The last DC-3 smokejumper aircraft will retire this year, a few months after its 70th birthday. Jump-15 as it is known, came off the assembly line two months after the end of World War II but it will be making its farewell tour as it drops smokejumpers during its final fire season. The second to the last smokejumper DC-3 retired a couple of years ago.
The Missoulian has an article highlighting the history of Jump-15. Here is an excerpt from the article:
…Douglas Aircraft Co. started building the tail-dragging DC-3s in 1935. TWA director Charles Lindbergh reportedly made the requirement that it should always be able to fly with just one of its two engines. That’s a feature smokejumpers loved too.
The DC-3 was the first to be wide enough for side-by-side sleeper berths – a first-class requirement for the propeller-age jet set. It could fly across the United States in 15 hours with three refueling stops, the first commercial plane to make that trip entirely in daylight.
When America entered World War II in 1942, the civilian plane put on an Army uniform. The military redesignated it the C-47 Dakota and ordered more than 10,000 before 1945.
Dwight Eisenhower ranked it along with the Jeep, the half-ton truck and the bulldozer as the Allied Forces’ most effective tools in winning the war…
Since one of the two U.S. Forest Service DC-3 TPs retired in 2012 and was sold in 2013, there has been speculation about how many years the last USFS DC-3 TP would continue to haul smokejumpers.
It has been 23 years since the two aircraft had their radial piston engines replaced with turbines in 1991 by Basler.
The remaining DC-3 TP is 71 years old. USFS spokesperson Jennifer Jones said, “Economic, operational and risk analyses have shown that the DC-3 TP has fulfilled its useful life as a smokejumper platform.”
When we asked if the rumors are true that the last DC-3 TP will retire in 2015, Mrs. Jones said it will be replaced by one of the 15 C-23Bs that the USFS recently acquired from the Army, “but no precise date has been set for that yet.”
The C-23B, due to begin transitioning into the USFS fleet in 2016, has issues with high density altitude, and some pilots have questioned how useful it will be at high altitude smokejumper bases such as West Yellowstone and Silver City. We asked Mrs. Jones about this, and she said the USFS owns two De Havilland DHC-6 Twin Otters and contracts for two others. After the transition to the C-23B the agency will retain the two Twin Otters they own, “to ensure the capability to perform short field/backcountry airstrip and high density altitude missions.”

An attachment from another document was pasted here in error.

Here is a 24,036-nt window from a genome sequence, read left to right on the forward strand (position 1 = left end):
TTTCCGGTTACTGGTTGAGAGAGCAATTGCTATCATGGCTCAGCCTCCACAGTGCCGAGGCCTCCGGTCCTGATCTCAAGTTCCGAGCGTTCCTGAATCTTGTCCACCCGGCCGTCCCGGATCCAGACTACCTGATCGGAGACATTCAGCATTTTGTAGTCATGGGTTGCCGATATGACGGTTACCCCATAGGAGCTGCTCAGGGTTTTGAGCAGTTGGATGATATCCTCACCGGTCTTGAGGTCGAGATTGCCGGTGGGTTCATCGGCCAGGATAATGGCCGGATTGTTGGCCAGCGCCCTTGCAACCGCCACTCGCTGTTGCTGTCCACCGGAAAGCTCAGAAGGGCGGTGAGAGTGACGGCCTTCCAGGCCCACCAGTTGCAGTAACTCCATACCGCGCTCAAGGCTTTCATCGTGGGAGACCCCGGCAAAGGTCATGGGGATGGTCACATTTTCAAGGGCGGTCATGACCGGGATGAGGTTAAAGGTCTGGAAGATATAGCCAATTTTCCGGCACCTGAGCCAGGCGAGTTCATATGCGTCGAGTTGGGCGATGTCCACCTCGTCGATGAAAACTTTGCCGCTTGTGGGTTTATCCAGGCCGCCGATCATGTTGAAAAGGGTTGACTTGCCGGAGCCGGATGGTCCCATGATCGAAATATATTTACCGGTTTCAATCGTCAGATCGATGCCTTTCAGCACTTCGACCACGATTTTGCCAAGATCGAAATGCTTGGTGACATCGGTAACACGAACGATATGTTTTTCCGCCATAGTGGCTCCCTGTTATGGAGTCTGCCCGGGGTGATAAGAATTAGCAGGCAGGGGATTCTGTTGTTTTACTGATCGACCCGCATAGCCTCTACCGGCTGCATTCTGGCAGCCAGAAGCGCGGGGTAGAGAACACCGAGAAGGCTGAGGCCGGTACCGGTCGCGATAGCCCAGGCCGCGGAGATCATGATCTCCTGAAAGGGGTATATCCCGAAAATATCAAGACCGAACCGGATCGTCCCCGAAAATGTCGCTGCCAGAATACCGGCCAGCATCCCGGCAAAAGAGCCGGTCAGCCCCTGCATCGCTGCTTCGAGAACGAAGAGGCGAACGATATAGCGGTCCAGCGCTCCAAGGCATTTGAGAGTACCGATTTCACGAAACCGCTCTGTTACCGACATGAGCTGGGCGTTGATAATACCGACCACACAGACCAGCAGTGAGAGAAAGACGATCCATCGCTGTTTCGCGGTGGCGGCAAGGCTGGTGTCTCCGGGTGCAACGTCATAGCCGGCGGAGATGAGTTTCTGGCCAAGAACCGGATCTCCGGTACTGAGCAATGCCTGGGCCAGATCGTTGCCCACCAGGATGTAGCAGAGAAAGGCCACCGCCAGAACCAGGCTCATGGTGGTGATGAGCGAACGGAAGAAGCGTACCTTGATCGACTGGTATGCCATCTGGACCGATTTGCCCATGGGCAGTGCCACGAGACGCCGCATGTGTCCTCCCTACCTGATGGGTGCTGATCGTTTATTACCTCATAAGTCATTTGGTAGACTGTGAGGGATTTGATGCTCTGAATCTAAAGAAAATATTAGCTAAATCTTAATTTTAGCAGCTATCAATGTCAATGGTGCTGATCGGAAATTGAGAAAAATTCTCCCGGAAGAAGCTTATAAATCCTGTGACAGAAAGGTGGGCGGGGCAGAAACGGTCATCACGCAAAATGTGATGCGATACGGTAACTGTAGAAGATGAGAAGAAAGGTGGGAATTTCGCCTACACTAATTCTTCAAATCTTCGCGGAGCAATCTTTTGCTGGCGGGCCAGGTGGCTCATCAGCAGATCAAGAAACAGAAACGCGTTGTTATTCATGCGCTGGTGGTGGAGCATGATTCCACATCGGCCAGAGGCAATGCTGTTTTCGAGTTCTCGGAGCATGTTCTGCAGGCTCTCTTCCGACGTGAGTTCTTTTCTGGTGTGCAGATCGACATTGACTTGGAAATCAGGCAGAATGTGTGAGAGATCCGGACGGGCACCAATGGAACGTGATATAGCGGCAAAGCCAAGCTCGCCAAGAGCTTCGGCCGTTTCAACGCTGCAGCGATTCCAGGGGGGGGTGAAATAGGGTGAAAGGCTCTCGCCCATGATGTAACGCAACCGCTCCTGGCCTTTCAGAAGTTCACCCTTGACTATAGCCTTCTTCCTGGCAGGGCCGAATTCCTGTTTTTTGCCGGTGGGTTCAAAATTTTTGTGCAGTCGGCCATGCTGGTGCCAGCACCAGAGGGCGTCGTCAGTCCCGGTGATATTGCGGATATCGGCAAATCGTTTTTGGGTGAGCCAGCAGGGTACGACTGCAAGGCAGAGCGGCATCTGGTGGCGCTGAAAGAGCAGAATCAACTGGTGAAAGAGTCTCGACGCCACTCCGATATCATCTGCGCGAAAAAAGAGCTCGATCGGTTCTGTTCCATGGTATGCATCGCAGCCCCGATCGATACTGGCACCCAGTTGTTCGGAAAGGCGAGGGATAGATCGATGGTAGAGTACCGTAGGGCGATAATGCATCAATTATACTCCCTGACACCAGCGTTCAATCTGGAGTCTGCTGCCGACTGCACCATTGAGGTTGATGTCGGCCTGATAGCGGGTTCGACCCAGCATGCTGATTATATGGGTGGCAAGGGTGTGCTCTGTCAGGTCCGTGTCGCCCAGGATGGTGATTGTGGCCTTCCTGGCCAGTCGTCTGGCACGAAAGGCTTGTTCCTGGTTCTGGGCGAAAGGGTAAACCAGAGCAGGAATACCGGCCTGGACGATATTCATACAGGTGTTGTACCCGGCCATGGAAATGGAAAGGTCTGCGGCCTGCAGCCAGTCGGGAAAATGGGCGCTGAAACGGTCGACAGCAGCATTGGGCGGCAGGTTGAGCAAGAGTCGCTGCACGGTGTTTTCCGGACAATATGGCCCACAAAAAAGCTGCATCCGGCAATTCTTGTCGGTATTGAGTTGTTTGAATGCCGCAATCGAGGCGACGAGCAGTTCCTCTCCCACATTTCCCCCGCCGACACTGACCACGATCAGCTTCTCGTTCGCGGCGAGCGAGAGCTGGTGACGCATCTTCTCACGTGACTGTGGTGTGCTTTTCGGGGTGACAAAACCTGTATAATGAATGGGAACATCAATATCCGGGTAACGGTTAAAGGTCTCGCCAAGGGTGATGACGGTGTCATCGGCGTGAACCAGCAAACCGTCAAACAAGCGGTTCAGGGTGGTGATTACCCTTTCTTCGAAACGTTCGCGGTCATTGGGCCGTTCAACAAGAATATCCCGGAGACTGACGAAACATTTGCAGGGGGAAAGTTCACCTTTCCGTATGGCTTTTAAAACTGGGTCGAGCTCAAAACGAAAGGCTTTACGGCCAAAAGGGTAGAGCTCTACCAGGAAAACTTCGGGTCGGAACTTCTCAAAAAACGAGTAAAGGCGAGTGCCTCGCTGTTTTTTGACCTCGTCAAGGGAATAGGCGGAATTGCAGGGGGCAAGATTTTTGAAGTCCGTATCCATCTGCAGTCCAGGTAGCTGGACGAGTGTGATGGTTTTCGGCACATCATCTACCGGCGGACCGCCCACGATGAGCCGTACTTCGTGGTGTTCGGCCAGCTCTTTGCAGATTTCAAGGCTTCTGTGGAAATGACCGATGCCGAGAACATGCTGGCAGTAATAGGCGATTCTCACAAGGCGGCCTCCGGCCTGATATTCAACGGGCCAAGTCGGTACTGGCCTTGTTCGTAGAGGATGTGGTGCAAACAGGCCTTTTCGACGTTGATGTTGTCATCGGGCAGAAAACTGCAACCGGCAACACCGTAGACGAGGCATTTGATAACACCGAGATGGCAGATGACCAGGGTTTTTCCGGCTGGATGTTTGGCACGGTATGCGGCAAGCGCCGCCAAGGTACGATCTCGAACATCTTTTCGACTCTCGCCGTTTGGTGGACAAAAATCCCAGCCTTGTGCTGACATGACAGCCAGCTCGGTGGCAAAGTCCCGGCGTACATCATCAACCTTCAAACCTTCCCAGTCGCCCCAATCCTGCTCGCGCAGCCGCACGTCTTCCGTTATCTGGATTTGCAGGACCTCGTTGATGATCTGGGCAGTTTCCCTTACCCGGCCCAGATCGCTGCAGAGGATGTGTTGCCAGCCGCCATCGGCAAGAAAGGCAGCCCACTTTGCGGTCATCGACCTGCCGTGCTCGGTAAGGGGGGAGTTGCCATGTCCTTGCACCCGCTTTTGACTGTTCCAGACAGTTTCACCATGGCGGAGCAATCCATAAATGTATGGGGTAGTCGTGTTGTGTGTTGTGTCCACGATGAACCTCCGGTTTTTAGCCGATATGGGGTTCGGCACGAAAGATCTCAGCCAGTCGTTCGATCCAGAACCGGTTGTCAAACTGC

The Chief of the U.S. Forest Service has approved the paint design for the seven C-130H aircraft the agency is receiving from the Coast Guard. The National Defense Authorization Act required the transfer of the C-130Hs plus 15 Shorts C-23B Sherpas from the military. The C-130Hs are being converted by the Air Force into air tankers, while the Sherpas will be used to deliver smokejumpers and cargo and to perform other wildfire support missions. The C-130Hs will be owned by the USFS but will be operated and maintained by contractors. Some of the Sherpas will be flown by agency personnel and others by contractors. All of the Sherpas will all be maintained by private companies.
The paint for the C-130Hs was designed by a company in New Jersey, Scheme Designers. Craig Darnett, their founder and CEO, told Fire Aviation that they have also designed the paint for other USFS aircraft, including the DC-3 and some smokejumper planes. Other examples of their work can be found at Airliners.net. Scheme Designers will not actually paint the C-130Hs; most of their work is done on computers, however sometimes the aircraft owner will pay them to be on site and monitor the painting as it is done.
If someone is restoring an automobile that is at least 27 years old, as these C-130Hs are according to our research, paint is the very last step in the process. Five of the seven have to go through a 10-month wing box replacement, and then the rest of the conversion process can begin, including cutting a hole in the belly and installing a retardant tank system.
Initially bringing the 22 aircraft into the agency will be extremely complex and time-consuming, with FAA approvals, inspections, evaluating, painting, writing then awarding contracts for maintenance and pilots, deciding on a tanking system, contracts for installing tanking systems, avionics, etc. And, developing a comprehensive PLAN of how to manage the aviation assets now and in the future. The Air Force will do some of this, other than the planning, before the actual final transfer of the C-130s to the USFS (the Sherpas will not receive retardant tanks), but the Forest Service has to be involved in the decision making. Then, after the 22 aircraft are completely up and running, managing the programs on a continuing basis is not simply a part time job for one person.
Below are some other paint designs on USFS aircraft: